Seeing both Williams and Hoffman in the same movie together, was a fairy-tale wish come true: 2 exceptional acting stalwarts squaring off against each other, it was like seeing Mrs Doubtfire going up against Dorothy of Tootsie - hence their drag roles in Mrs Doubtfire and Tootsie - (that would be quite some fight !). But in the form of Robin in green tights and Dustin with the big black wig, fake moustache whilst waving a huge silver hook. Each of them goes a long way in injecting some wit to the proceedings. & their sword fight, whilst it wasn't truly the greatest on-screen, it was still entertaining & fun to see them duking it out. Those tiny moments give Hook that extra bit of polish. & contrary to most people, the A-list casting of Williams, Roberts, Hoffman and Hoskins was perfect in my eyes: I didn't dislike one thing about it. Arguably, Hook is the only Robin Williams film where alongside Dustin Hoffman, Julia Roberts and to a lesser extent, Bob Hoskins, Robin isn't just that one star with major top billing in a movie featuring an all-star ensemble of '80s and '90s cinema. That has been the case with Dead Poets Society, Mrs Doubtfire, Good Morning, Vietnam, Aladdin, but not with Hook. There are also guest cameos from a young Gwyneth Paltrow as young Wendy, Phil Collins - yes the singer Phil Collins- and Glenn Close as one of the pirates. 

I did have a few tiny niggles with Hook: them being the daughter, Maggie and Peter's wife, Moira who although and despite not being a central character, to me, she was an afterthought. I didn't care much for her, and in contrast to most people, she - not Tinkerbell was the weakest character in this film. I felt with Moira that though she was Peter's wife and Wendy's daughter and Jack and Maggie's mother, I didn't know much about that character for me to want to get to like her. Again, people had a go at Tinkerbell, and yet the writers didn't do much justice to Moira. In this film, to me, she came across as even blander than Tink. But I guess the writers didn't want to cast another A-list actress as Moira & have her compete against Julia Roberts. The ending scenes, excluding Peter and Tink together, were a tad disappointing. Even though it did end on a happier note. It left me feeling as though everything was resolved, with Tinkerbell and The Lost Boys, not everyone got the happy ending that they wanted. They wanted Peter to stay, but he couldn't and so he decided to return to London and to his family.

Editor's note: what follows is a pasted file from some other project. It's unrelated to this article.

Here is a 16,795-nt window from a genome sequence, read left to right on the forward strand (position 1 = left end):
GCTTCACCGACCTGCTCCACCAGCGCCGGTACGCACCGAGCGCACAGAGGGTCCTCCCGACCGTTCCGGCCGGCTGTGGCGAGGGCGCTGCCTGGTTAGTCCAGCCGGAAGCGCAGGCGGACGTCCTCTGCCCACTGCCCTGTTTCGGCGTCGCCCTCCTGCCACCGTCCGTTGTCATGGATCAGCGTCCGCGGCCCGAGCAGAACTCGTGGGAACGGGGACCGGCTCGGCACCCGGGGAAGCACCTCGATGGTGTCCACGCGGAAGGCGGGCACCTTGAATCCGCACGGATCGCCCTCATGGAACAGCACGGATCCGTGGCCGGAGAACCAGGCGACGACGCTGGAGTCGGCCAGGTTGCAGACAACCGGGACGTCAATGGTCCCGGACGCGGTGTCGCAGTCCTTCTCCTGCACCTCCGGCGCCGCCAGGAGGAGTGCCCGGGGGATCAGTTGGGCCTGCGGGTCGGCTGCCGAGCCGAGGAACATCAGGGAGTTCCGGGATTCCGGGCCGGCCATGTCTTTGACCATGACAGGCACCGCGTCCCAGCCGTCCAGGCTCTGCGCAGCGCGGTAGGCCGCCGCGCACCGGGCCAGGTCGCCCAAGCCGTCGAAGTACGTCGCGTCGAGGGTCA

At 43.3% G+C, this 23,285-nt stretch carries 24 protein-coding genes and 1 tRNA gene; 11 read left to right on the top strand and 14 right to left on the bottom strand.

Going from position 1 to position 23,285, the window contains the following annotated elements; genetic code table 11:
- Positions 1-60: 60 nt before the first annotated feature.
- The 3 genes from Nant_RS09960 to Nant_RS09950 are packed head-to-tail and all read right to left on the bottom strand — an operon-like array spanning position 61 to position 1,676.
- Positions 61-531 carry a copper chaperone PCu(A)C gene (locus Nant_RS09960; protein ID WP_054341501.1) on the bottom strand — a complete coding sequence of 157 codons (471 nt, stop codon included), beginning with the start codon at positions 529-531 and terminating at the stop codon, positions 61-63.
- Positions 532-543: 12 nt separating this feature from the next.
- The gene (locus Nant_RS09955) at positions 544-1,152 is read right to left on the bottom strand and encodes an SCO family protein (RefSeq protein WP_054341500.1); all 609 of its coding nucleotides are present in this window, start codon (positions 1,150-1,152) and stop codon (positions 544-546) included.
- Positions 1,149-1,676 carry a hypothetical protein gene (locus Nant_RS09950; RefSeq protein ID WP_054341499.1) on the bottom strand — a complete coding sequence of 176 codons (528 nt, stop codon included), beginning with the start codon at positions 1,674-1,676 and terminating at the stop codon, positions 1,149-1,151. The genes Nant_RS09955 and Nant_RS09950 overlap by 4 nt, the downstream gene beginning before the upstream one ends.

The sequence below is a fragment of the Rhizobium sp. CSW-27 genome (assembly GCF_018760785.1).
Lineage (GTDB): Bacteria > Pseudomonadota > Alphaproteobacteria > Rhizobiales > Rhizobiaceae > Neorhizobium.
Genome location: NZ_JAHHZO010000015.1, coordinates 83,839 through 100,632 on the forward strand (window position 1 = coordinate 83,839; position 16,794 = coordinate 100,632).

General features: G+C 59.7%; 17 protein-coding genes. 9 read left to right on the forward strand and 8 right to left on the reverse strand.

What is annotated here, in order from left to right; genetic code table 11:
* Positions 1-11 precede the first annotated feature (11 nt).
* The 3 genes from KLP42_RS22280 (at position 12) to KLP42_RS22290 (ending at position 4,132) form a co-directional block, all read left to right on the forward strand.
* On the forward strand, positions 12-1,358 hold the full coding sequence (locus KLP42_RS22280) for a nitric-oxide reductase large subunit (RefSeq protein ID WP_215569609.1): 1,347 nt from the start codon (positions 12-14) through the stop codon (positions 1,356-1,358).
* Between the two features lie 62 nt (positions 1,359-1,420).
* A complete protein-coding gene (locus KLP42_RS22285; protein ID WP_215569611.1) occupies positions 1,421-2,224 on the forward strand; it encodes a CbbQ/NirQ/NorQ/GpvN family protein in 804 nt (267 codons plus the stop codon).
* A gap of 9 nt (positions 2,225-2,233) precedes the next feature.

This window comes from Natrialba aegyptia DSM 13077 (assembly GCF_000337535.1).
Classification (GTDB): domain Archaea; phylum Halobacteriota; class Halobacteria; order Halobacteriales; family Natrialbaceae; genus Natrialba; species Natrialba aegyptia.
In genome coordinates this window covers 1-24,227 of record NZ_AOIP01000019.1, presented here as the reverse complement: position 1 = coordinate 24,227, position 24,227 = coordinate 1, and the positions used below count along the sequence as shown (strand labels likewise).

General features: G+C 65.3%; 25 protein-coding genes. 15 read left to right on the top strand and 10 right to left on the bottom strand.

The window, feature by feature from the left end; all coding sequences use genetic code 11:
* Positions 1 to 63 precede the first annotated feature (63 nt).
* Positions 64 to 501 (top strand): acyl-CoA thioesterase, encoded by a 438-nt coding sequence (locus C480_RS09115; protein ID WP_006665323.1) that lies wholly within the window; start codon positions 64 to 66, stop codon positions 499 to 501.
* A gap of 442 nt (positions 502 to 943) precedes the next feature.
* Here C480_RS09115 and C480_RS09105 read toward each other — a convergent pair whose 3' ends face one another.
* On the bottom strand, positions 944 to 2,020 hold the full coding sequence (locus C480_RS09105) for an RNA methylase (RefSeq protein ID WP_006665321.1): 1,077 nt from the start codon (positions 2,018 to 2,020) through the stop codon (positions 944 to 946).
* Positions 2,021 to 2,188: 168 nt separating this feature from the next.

The Lost Boys are much more raucous and wilder than their Disney animated counterparts - and yet it also gives it a sense of realism as well, in terms of not making all of them so cute looking and wanting us to go 'aww!!'. 

The overriding John Williams score that is played throughout in the background may be an annoyance to many, but I really enjoyed it and it was so excellently orchestrated. I loved the music in Hook. The special effects still hold up today, the set designs were also so lavish and magnificent and they really went out of their way to make Neverland as authentic and as imaginable looking as we could envision it to be in live-action form. & the costumes looked amazing. 

I believe that Spielberg is too critical of himself in being disappointed with Hook, just because it wasn't as big a hit as his previous big-name efforts. The thing is, though if you look at many of the Steven Spielberg 'best of' movies list, one thing's for certain: this film is often rarely featured, mentioned or included on there. This is the unofficial follow-up to Peter Pan, and it is still the only Peter Pan film that focuses on his life, post-pubescent years.